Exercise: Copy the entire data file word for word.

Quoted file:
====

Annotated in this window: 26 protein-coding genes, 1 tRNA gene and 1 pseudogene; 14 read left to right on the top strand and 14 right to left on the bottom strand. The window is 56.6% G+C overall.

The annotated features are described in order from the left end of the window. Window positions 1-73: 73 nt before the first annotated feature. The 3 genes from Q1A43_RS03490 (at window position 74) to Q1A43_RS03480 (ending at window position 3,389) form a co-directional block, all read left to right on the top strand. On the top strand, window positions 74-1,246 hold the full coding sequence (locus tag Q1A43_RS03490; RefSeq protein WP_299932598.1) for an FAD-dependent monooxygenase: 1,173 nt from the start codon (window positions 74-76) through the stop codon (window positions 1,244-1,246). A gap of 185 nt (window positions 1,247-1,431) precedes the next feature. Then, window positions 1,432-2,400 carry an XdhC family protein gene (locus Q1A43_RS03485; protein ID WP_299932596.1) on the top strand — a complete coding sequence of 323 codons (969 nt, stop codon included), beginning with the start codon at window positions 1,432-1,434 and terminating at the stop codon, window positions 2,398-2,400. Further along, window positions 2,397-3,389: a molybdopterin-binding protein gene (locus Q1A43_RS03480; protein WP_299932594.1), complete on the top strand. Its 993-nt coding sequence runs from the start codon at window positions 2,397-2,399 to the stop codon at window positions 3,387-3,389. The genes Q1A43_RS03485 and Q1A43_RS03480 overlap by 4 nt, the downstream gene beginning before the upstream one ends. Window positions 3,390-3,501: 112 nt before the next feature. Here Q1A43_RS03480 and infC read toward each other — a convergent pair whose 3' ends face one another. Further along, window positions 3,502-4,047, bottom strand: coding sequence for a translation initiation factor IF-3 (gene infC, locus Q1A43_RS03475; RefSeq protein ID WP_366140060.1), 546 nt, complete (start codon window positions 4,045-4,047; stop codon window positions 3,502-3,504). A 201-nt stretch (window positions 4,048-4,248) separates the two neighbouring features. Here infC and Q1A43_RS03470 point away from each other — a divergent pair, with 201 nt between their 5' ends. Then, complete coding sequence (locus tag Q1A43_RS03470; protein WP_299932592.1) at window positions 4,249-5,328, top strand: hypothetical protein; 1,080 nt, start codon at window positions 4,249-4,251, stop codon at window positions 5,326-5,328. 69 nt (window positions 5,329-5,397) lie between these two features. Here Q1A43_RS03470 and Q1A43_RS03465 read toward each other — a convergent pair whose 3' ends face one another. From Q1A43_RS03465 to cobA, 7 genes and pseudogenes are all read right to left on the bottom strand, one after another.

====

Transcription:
Annotated in this window: 26 protein-coding genes, 1 tRNA gene and 1 pseudogene; 14 read left to right on the top strand and 14 right to left on the bottom strand. The window is 56.6% G+C overall.

The annotated features are described in order from the left end of the window. Window positions 1-73: 73 nt before the first annotated feature. The 3 genes from Q1A43_RS03490 (at window position 74) to Q1A43_RS03480 (ending at window position 3,389) form a co-directional block, all read left to right on the top strand. On the top strand, window positions 74-1,246 hold the full coding sequence (locus tag Q1A43_RS03490; RefSeq protein WP_299932598.1) for an FAD-dependent monooxygenase: 1,173 nt from the start codon (window positions 74-76) through the stop codon (window positions 1,244-1,246). A gap of 185 nt (window positions 1,247-1,431) precedes the next feature. Then, window positions 1,432-2,400 carry an XdhC family protein gene (locus Q1A43_RS03485; protein ID WP_299932596.1) on the top strand — a complete coding sequence of 323 codons (969 nt, stop codon included), beginning with the start codon at window positions 1,432-1,434 and terminating at the stop codon, window positions 2,398-2,400. Further along, window positions 2,397-3,389: a molybdopterin-binding protein gene (locus Q1A43_RS03480; protein WP_299932594.1), complete on the top strand. Its 993-nt coding sequence runs from the start codon at window positions 2,397-2,399 to the stop codon at window positions 3,387-3,389. The genes Q1A43_RS03485 and Q1A43_RS03480 overlap by 4 nt, the downstream gene beginning before the upstream one ends. Window positions 3,390-3,501: 112 nt before the next feature. Here Q1A43_RS03480 and infC read toward each other — a convergent pair whose 3' ends face one another. Further along, window positions 3,502-4,047, bottom strand: coding sequence for a translation initiation factor IF-3 (gene infC, locus Q1A43_RS03475; RefSeq protein ID WP_366140060.1), 546 nt, complete (start codon window positions 4,045-4,047; stop codon window positions 3,502-3,504). A 201-nt stretch (window positions 4,048-4,248) separates the two neighbouring features. Here infC and Q1A43_RS03470 point away from each other — a divergent pair, with 201 nt between their 5' ends. Then, complete coding sequence (locus tag Q1A43_RS03470; protein WP_299932592.1) at window positions 4,249-5,328, top strand: hypothetical protein; 1,080 nt, start codon at window positions 4,249-4,251, stop codon at window positions 5,326-5,328. 69 nt (window positions 5,329-5,397) lie between these two features. Here Q1A43_RS03470 and Q1A43_RS03465 read toward each other — a convergent pair whose 3' ends face one another. From Q1A43_RS03465 to cobA, 7 genes and pseudogenes are all read right to left on the bottom strand, one after another.